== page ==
The presidential debates of 1980 may be headed for disaster. Instead of being a positive force in enlightening the electorate, they may become tools of Jimmy Carter and Roland Reagan, fitting nicely into their carefully conceived campaign strategies. That would be a bad turn of events.
Apparently we have all forgotten the lessons of the 1960 and 1976 presidential debates: the debates should serve the interests of the voters, not of the candidates. The debates are too important to be left to the candidates; they must be mounted and managed by surrogates of the people.
Carter and Reagan now are shopping around for a congenial forum in which to stage "one-on-one" debates. Carter people say this will help focus public attention on the right issues, which involved the differences between the two men and two parties. Carter forces say their man wants to debate early in September. Reagan syas he will see how the debates plan fits his busy schedule.
The candidates are treating the debates as their property. They are deciding who will issue the invitations, where the debates will be held and who will be on the stage.
Is this in the public interest? What is the purpose of these debates? Is it to present the candidates in yet another contrived and controlled setting? Or is it to allow us voters to observe the candidates -- as many as we think appropriate -- in circumstances not of their making, to hear them respond to questioners not of their choosing, to see them sweat a little under pressure?
The candidates already control or influence practically every aspect of the campaign. The public gives $29 million each to Carter and Reagan, underwriting the vast media blitz that will assault us this fall. Guided by skilled adversers, the candidates will play to the press for maximum exposure. They will time announcements and appearances to capture attention, secure in the knowledge that network coverage of one man will be matched by equal time for the others.
Presidential debates are important and worthwhile precisely because they offer an alternative source of information: a relatively unhurried look at the candidates talking about issues and about their views. Debates present the candidates in a setting they cannot control. Debates permit a side-by-side comparison of the candidates. Debates force us to listen to candidates from other parties. Debates in no way infringe on the freedom of candidates to run their campaigns as they wish.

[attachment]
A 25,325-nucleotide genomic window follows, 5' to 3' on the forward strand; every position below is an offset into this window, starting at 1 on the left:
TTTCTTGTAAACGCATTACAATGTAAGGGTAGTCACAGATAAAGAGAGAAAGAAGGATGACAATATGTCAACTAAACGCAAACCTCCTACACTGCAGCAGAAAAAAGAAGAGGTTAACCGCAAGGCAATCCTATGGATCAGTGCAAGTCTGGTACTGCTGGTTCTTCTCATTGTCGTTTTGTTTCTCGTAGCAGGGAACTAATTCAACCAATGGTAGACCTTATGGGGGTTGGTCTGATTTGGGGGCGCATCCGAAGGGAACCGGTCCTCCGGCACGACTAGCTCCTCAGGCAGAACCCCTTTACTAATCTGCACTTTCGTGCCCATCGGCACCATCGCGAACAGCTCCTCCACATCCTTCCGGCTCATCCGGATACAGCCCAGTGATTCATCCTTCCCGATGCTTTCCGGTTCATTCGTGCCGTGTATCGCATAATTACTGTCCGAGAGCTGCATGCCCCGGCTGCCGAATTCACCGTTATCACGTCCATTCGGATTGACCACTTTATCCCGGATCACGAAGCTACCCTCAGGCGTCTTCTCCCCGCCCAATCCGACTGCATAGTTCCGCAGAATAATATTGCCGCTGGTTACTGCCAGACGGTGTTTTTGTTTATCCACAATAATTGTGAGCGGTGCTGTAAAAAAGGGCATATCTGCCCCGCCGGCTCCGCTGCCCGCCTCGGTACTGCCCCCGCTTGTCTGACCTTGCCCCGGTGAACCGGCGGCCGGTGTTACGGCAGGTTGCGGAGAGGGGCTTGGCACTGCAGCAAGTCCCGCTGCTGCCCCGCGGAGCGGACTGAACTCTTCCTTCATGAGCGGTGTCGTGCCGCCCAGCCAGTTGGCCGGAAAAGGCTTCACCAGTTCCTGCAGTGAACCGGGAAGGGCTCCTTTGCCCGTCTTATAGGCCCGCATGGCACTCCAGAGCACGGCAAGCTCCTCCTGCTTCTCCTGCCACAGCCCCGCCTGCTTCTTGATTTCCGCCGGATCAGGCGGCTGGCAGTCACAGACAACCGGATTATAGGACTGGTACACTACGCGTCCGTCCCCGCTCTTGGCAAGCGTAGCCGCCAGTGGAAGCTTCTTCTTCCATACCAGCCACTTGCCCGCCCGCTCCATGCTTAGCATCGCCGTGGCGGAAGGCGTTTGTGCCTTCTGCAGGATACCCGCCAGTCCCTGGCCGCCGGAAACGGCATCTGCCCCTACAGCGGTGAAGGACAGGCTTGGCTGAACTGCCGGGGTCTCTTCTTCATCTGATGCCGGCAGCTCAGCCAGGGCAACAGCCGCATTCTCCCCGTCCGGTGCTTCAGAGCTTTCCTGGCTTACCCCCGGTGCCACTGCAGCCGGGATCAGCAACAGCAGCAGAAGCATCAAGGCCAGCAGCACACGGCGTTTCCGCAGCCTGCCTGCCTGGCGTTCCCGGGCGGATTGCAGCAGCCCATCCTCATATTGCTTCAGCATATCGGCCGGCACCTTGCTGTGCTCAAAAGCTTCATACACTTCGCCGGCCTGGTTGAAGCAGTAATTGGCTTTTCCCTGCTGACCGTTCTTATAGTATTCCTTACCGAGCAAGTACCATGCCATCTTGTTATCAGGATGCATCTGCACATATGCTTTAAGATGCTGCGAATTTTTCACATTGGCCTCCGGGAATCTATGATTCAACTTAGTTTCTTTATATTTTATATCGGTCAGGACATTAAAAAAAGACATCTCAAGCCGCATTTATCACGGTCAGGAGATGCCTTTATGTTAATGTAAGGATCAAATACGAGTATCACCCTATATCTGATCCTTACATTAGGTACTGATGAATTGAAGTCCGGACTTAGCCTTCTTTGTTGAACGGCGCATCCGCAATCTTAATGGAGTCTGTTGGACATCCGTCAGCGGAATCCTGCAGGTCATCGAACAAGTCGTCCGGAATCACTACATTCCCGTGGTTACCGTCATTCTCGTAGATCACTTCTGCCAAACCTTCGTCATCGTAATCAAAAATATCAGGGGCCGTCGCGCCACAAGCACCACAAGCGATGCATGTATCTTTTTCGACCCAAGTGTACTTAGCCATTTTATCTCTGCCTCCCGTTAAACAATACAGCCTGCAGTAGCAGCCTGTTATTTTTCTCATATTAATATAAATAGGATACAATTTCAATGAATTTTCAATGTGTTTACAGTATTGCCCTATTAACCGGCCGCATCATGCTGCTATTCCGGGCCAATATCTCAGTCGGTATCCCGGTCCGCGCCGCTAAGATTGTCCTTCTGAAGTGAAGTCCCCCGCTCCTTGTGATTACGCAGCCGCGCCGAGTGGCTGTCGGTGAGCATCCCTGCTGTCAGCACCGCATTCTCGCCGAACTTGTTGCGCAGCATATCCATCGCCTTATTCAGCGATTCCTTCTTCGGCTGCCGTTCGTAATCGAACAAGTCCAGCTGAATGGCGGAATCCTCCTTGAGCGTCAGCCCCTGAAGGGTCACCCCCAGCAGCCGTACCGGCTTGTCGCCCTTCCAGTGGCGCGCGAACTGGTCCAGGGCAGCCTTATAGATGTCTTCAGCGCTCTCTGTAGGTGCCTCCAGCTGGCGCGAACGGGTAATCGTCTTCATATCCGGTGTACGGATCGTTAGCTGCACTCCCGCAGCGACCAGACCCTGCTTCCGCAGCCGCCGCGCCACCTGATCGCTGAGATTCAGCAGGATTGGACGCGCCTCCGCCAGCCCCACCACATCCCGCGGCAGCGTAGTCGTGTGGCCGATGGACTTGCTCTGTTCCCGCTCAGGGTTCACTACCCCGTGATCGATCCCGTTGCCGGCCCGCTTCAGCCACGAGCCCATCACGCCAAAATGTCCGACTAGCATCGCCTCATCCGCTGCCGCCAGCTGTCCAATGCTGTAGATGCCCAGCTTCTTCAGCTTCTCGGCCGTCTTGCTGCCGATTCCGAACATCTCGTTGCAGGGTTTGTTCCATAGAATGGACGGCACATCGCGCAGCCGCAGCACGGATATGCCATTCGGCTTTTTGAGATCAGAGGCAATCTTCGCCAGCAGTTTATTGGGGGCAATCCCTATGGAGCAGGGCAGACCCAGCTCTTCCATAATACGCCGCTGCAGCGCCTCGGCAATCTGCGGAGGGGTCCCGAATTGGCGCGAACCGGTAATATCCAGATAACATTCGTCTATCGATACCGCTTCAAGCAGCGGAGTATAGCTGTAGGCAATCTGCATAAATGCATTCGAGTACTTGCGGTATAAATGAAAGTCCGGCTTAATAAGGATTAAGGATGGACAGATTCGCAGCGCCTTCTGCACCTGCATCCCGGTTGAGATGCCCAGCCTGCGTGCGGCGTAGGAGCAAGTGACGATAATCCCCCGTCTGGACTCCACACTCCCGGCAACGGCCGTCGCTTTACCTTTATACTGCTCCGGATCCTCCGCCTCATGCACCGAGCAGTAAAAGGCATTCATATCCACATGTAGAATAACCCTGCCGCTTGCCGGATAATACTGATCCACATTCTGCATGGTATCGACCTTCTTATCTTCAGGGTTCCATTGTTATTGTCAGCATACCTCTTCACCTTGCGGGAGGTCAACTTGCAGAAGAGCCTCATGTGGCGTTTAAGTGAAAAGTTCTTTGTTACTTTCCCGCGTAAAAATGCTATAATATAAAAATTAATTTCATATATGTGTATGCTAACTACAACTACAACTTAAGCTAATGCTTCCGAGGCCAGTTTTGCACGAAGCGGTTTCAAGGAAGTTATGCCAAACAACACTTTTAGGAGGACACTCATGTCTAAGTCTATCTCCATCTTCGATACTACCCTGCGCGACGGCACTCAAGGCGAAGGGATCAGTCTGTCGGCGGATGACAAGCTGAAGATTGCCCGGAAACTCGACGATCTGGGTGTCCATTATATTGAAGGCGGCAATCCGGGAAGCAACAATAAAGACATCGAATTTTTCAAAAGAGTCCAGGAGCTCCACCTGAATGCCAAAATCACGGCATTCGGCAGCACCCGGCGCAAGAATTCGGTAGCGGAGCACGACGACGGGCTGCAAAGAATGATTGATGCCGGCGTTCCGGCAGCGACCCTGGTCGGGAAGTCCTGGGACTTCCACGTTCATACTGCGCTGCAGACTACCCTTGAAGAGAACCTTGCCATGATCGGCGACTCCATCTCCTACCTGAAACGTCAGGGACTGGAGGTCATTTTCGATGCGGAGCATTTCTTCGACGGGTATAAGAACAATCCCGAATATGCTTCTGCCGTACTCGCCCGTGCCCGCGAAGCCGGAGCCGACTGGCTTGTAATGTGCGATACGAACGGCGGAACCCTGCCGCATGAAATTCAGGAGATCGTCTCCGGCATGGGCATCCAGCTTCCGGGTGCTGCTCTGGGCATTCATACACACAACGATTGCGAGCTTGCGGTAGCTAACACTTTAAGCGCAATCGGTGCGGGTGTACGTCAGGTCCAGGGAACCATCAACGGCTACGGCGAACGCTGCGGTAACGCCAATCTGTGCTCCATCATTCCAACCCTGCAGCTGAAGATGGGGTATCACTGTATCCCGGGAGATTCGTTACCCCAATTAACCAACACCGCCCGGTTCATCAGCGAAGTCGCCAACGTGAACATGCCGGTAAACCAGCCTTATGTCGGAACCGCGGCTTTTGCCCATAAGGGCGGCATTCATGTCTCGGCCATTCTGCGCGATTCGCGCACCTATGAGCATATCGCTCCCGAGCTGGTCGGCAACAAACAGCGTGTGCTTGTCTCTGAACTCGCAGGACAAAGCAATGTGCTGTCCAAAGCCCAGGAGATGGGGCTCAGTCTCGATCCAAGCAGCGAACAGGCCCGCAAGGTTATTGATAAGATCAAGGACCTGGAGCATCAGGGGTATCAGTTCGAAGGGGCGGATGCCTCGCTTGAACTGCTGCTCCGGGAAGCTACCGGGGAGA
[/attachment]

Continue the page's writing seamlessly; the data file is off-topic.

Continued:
Both Carter and Reagan are raising questions about the debate plan proposed by the League of Women Voters Education Fund. Carter contends that independent John Anderson should be excluded from the initial appearances and that the first debate should be held in early September.
The League did not creat John Anderson and does not espouse his candidacy. Whether the president likes it or no, the American people have established Anderson as a factor this year. If Anderson is a significant candidate, he should be in the debates.
Candidate complaints about the debates should be suspect. In 1976, when both candidates saw debates as a necessary evil, senior representatives of the candidates struggled to influence every detail -- the design of the set, the color of the backdrop, the height of the lecterns. The public does not like this conduct. A Gallup poll taken shortly after the 1976 debates showed that a strong majority of the public favored the debates and wanted them repeated in 1980. But a majority also believed that the candidates had too much say over the structure and other details of the 1976 sessions.
What, at this juncture, should be done?
First, the public should support the idea of an orderly process for debates, with sponsorship by one institution. We do not need a debate one week sponsored by the National Press Club and one the next held by Ladies Home Journal. Changing auspices and changing rules could add up to a messy and confusing series. The debates should be committed to the custody of one established and credible organization.
Second, the public should support the League as sponsor. Unlike other sponsors currently proposed, the League is in the business of voter education. sIt sponsored the 1976 debates, which both candidates praised afterward. The League has held candidates' nights, debates and get-out-the-vote drives at the municipal, county and state levels for 60 years. It is the leading sponsor of debates in congressional campaigns and in 1978 held 23 gubernatorial debates. The League is scrupulously nonpartisan.
Third, the public should support the notion of including any significant third-party or independent candidate. Automatic exclusion, under the Carter doctrine, could mean the end of outsider challenges in presidential politics.
The presidential debates of 1980 may become a shambles, a confusing mix of candidate-controlled events or a patchwork of debates that will strain voter credibility.
That would be a shame. We have at hand a valuable new political device -- truly the people summoning the candidates to come forward and be heard. It is best that we keep the debates clean and simple. Let the League run the debates, inviting whom it will, and let the candidates be big and bold enough to appear before the voters for the job interview.